It seems when I'm left brain, this point is a (forgive me) no-brainer. When I go right brain (which is how I seem to shoot) I shoot from my own idiosyncratic perspective. I think it's time I bring a little more analytical approach to my photography. I need to stay right brain, but balance it with a little left-brain precision and approach.
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  #8  
Old October 9th, 2008, 07:46 PM
Rachel Foster Rachel Foster is offline
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I'm working on this now. Wish me luck.
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  #9  
Old October 9th, 2008, 08:18 PM
Trudy Montgomery Trudy Montgomery is offline
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good luck!... can't wait to see the new results :)
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  #10  
Old October 9th, 2008, 09:18 PM
Asher Kelman Asher Kelman is offline
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Hi Rachel,

I'm looking forward to your new work on this picture. Your choice of the subject is great. This task you have set yourself with this picture is extremely important. It represents the sphere of influence and holiness of one human being, one precious man that others have taken to appreciate. So he has to be celebrated, framed and exposed carefully. Consider it as a challenge and don't be put if if it seems hard.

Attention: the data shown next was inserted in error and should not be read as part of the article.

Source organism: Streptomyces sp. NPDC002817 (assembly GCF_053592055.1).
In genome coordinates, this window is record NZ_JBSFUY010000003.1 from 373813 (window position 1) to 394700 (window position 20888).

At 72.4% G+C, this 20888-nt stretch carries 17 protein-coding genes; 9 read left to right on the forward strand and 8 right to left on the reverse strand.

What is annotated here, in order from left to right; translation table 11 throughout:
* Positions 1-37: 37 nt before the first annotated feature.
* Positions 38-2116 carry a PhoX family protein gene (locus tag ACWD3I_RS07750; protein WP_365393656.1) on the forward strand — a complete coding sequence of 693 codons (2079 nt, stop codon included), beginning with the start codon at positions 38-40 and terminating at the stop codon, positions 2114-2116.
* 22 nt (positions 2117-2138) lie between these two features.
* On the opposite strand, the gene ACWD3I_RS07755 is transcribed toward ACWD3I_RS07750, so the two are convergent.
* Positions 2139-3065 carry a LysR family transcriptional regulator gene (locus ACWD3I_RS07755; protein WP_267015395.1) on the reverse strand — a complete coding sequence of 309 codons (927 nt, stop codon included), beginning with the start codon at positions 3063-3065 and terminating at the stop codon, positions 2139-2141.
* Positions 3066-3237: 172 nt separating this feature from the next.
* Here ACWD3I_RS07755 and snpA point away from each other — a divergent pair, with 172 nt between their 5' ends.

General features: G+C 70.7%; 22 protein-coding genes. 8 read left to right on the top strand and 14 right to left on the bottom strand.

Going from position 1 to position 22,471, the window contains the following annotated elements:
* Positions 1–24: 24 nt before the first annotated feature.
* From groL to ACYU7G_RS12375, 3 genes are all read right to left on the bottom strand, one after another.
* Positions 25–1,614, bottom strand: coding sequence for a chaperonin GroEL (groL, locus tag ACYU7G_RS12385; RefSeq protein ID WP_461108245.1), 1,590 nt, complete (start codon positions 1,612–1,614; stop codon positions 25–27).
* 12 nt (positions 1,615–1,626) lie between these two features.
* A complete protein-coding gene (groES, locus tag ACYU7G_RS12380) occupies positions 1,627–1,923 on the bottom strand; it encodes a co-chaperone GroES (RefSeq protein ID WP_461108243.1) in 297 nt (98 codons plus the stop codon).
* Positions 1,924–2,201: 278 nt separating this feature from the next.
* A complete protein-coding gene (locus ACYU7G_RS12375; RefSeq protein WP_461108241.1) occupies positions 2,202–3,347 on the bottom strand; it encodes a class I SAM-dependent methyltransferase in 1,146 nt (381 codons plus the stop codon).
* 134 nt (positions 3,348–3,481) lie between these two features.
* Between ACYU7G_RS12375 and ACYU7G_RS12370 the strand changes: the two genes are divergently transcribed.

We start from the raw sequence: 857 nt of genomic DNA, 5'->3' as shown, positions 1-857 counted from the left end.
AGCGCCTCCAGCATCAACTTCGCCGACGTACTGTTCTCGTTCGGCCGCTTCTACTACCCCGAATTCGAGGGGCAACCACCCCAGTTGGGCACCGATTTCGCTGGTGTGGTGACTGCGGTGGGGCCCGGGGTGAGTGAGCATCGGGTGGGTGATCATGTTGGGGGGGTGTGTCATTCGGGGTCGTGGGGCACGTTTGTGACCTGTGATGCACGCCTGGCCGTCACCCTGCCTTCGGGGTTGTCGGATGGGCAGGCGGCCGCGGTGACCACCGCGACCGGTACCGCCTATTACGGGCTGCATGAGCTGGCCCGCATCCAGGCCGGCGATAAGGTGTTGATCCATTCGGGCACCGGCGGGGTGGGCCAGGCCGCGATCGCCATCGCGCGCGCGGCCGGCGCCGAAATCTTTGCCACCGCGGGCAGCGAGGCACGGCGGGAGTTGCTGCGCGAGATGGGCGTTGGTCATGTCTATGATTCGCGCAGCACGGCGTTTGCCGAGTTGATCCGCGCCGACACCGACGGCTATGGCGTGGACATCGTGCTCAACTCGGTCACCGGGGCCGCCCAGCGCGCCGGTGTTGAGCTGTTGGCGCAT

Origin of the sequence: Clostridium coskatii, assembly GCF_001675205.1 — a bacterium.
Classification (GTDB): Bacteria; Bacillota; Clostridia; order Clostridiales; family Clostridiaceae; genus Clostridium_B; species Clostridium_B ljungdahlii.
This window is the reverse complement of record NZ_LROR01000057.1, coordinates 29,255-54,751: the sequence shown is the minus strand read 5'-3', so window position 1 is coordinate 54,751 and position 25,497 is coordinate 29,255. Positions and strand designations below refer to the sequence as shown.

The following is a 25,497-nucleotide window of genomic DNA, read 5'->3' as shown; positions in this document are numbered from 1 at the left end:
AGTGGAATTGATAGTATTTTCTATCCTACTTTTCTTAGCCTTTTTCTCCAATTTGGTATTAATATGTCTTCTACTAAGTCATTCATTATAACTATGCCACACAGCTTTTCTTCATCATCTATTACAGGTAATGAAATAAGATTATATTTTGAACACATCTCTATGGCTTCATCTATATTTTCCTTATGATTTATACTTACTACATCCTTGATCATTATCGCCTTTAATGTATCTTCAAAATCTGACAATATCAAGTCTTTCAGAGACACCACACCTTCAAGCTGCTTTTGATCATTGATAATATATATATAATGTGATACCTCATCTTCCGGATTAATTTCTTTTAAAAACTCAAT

Asher
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  #11  
Old October 9th, 2008, 09:31 PM
Rachel Foster Rachel Foster is offline
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I may have to come back to this again and again, but this one is important tom e.
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  #12  
Old October 10th, 2008, 02:08 AM
Rachel Foster Rachel Foster is offline
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Asher said:

Crop to include the gentleman on the right as he defines your main subject by his attention and even respect. As always, duplicate this new layer. You always want an uncorrected version of each stage of your work.